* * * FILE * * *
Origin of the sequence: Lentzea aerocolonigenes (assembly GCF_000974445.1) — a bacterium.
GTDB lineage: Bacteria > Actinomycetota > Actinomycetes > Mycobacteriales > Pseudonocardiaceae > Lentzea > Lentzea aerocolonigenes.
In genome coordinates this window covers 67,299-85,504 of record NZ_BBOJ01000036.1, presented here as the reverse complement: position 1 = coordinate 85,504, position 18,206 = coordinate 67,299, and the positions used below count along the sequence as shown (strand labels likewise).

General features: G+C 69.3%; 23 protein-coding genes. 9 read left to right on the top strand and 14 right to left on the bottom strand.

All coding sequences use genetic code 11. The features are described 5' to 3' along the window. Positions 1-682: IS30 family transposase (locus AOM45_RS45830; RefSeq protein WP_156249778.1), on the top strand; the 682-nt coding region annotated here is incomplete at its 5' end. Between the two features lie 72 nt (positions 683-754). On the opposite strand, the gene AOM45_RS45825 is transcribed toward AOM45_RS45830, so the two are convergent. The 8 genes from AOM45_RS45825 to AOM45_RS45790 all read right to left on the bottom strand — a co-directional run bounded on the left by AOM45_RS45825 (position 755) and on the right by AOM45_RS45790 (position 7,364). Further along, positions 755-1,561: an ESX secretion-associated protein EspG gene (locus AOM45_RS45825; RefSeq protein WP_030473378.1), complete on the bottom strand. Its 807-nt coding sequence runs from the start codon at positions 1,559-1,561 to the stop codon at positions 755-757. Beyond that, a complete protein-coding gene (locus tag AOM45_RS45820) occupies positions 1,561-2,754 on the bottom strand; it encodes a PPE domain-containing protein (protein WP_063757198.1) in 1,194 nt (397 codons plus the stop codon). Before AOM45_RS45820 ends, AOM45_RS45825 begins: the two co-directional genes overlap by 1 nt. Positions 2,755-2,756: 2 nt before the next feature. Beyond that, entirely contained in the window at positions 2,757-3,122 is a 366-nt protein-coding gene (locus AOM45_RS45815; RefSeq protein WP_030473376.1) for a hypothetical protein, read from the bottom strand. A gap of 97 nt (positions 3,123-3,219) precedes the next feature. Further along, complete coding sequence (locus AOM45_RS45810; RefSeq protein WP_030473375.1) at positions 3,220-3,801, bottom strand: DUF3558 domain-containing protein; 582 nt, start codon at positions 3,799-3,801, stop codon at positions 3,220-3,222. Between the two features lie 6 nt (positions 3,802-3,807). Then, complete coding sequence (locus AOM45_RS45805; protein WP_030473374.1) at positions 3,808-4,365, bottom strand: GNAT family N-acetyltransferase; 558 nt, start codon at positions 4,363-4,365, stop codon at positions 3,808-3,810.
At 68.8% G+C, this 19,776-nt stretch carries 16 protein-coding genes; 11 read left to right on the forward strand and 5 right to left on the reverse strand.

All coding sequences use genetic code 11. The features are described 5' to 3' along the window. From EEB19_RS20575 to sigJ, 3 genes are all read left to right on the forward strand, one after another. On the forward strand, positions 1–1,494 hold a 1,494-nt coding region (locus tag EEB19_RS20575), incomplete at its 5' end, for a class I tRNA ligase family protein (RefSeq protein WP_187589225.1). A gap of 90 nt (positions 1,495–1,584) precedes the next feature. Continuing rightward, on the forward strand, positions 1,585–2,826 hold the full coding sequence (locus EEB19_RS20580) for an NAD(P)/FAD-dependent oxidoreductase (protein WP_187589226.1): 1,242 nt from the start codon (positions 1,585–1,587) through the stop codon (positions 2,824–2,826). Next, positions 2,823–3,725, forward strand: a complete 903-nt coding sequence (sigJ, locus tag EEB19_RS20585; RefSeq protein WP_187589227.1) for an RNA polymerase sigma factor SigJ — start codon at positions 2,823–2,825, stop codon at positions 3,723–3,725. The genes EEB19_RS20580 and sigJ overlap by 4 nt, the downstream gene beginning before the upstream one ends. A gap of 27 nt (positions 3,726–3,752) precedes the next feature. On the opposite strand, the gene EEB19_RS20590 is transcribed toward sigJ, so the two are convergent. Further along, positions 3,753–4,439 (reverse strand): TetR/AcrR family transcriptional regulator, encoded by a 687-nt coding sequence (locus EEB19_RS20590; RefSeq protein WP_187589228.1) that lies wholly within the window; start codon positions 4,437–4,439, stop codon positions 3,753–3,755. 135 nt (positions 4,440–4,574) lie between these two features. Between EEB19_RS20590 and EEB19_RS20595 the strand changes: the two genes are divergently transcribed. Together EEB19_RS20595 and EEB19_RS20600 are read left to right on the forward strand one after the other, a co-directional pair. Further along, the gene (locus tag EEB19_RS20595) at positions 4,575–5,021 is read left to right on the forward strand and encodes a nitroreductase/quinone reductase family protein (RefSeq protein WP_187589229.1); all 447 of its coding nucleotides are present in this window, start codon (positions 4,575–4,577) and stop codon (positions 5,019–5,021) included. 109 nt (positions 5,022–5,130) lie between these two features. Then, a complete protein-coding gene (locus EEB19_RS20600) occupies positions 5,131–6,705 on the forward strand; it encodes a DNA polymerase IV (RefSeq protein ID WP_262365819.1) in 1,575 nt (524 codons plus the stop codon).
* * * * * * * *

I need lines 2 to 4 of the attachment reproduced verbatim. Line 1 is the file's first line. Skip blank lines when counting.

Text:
GTDB lineage: Bacteria > Actinomycetota > Actinomycetes > Mycobacteriales > Pseudonocardiaceae > Lentzea > Lentzea aerocolonigenes.
In genome coordinates this window covers 67,299-85,504 of record NZ_BBOJ01000036.1, presented here as the reverse complement: position 1 = coordinate 85,504, position 18,206 = coordinate 67,299, and the positions used below count along the sequence as shown (strand labels likewise).

General features: G+C 69.3%; 23 protein-coding genes. 9 read left to right on the top strand and 14 right to left on the bottom strand.